The Tripartite Alliance for Fair & Progressive Employment Practices (Tafep) introduced a set of workplace standards in July 2017, to promote better employment practices in Singapore.
Two years later, 2,600 companies have adopted at least one of the standards.
With the changes they implement, the firms are benefitting more than 660,000 employees, which makes up about one in every five workers in Singapore.
Although the Tripartite Standards serve as guidelines and companies are not legally required to adopt them, it has been highly encouraged.
Manpower Minister Josephine Teo said the standards will complement existing workplace regulations to improve our working conditions.
Addressing the topic while on a visit to ComfortDelGro Taxi’s CityCab Building, Teo calls it’s a “good start” to see Singapore firms taking up the practices.
“I think it provides a good foundation to draw more companies into the programme,” she said.
The Tripartite Standards comprise eight parts: age-friendly practices, contracting self-employed persons, employing of term-contract workers, flexible work arrangements, grievance handling, procuring services from media freelancers, fairer recruitment practices, and unpaid leave for unexpected care needs.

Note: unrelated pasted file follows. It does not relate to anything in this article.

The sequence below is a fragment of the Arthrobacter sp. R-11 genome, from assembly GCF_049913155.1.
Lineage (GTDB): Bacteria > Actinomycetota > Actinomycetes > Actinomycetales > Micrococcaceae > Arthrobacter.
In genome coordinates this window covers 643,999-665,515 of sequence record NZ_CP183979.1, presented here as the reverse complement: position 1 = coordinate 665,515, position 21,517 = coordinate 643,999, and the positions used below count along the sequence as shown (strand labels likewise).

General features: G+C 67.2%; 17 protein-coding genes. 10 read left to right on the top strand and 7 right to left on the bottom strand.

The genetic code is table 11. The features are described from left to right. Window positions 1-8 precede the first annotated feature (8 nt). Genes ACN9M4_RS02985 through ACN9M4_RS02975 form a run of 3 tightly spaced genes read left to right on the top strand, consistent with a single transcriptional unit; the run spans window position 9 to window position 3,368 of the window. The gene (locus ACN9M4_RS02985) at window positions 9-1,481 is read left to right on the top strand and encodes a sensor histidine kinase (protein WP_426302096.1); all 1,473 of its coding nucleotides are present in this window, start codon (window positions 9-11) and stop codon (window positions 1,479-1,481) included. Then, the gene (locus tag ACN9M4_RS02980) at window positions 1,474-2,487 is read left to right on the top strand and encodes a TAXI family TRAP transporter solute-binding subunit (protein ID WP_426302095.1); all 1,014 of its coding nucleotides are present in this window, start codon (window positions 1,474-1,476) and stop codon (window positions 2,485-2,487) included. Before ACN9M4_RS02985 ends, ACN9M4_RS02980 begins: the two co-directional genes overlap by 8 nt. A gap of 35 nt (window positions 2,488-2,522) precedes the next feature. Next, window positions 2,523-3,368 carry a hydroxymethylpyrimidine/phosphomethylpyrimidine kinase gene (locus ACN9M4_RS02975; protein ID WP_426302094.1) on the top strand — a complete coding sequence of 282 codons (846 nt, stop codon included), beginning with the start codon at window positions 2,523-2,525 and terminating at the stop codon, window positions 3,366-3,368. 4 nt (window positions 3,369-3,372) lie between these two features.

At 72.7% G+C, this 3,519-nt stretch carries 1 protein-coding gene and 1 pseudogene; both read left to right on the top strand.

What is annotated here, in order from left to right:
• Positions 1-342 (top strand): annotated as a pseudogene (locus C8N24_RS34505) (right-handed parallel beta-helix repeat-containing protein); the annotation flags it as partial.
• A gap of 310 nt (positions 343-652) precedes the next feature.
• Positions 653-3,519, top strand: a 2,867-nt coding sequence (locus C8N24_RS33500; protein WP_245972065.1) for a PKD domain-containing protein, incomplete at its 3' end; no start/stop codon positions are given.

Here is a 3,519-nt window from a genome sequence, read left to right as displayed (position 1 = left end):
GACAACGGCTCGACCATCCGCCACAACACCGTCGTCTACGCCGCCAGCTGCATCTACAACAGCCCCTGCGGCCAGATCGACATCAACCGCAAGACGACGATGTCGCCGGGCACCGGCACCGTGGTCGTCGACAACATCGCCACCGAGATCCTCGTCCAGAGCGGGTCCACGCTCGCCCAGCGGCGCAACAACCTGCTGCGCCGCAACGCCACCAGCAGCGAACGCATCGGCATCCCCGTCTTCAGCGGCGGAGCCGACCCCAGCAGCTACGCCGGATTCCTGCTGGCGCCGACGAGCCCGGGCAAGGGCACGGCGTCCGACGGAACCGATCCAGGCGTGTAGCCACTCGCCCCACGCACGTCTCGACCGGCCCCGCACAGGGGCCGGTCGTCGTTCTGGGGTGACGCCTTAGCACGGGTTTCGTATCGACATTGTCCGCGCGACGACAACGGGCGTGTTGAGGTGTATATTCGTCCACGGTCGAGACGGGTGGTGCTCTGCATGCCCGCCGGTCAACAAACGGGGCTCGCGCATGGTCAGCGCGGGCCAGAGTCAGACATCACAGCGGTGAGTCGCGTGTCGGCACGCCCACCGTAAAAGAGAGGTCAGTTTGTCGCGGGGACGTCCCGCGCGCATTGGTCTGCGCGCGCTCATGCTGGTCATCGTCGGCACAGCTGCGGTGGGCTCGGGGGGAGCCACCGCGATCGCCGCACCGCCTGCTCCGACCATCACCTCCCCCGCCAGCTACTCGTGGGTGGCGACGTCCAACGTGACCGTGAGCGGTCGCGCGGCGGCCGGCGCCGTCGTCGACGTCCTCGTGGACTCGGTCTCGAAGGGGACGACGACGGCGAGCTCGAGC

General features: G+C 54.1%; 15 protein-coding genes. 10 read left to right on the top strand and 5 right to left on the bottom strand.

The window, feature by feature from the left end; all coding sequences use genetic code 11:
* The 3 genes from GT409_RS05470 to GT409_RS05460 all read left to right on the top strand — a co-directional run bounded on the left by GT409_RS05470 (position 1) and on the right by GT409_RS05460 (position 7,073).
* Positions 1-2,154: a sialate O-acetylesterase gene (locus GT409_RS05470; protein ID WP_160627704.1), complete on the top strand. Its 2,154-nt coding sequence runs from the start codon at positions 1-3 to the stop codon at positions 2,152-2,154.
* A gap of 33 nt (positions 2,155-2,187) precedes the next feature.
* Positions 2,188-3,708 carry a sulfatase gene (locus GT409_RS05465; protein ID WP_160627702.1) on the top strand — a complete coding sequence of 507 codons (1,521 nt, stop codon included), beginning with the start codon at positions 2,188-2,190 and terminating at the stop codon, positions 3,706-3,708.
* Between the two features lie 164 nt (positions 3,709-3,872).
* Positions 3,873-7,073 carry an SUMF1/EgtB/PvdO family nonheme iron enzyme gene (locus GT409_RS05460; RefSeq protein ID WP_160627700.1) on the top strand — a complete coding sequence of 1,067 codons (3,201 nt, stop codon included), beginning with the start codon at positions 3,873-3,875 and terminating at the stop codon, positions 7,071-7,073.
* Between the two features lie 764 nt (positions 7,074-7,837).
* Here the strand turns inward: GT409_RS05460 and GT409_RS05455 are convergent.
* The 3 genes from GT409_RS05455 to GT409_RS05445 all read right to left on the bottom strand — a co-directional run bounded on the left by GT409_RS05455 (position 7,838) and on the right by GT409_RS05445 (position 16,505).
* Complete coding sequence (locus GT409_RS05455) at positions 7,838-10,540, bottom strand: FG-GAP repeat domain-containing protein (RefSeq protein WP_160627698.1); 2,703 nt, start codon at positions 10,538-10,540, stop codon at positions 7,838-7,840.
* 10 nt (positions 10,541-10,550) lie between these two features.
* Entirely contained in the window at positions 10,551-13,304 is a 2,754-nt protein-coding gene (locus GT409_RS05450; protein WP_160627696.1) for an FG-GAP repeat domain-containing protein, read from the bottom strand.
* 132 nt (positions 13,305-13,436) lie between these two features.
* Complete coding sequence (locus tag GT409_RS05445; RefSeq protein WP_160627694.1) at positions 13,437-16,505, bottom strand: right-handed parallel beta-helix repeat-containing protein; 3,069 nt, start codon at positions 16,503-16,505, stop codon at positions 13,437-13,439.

Among these, Teo said many companies have chosen to improve their work flexibility, recruitment practices, and employment of term-contract workers.
Flexible work arrangements, for example, include alternative arrangements like a compressed work week, staggered work hours, or letting employees work from home.
IT and media, professional services, and wholesale trade came up as the top three sectors implementing new standards in the workplace.
Tafep has a list of adopters on their site, where you can also find out more about how to implement the standards.
When companies decide to adopt the standards, Tafep keeps track of it through feedback channels like their employees, and will step in to provide support if the firms face any problems meeting the standards.
There are no penalties for firms that subscribe to the standards but subsequently fail to meet them.
On the other hand, companies that successfully implement the standards will be allowed to use the Tripartite Standards logo, which is an indication that highlights them as a more progressive employer.
Singapore’s work culture is often known to be in overdrive, so it’s a positive change to see that more companies are recognising a wider range of employees’ needs, and helping the workplace evolve to suit them better.
Find out more about the Tripartite Standards here.
Featured Image Credit: Dot Property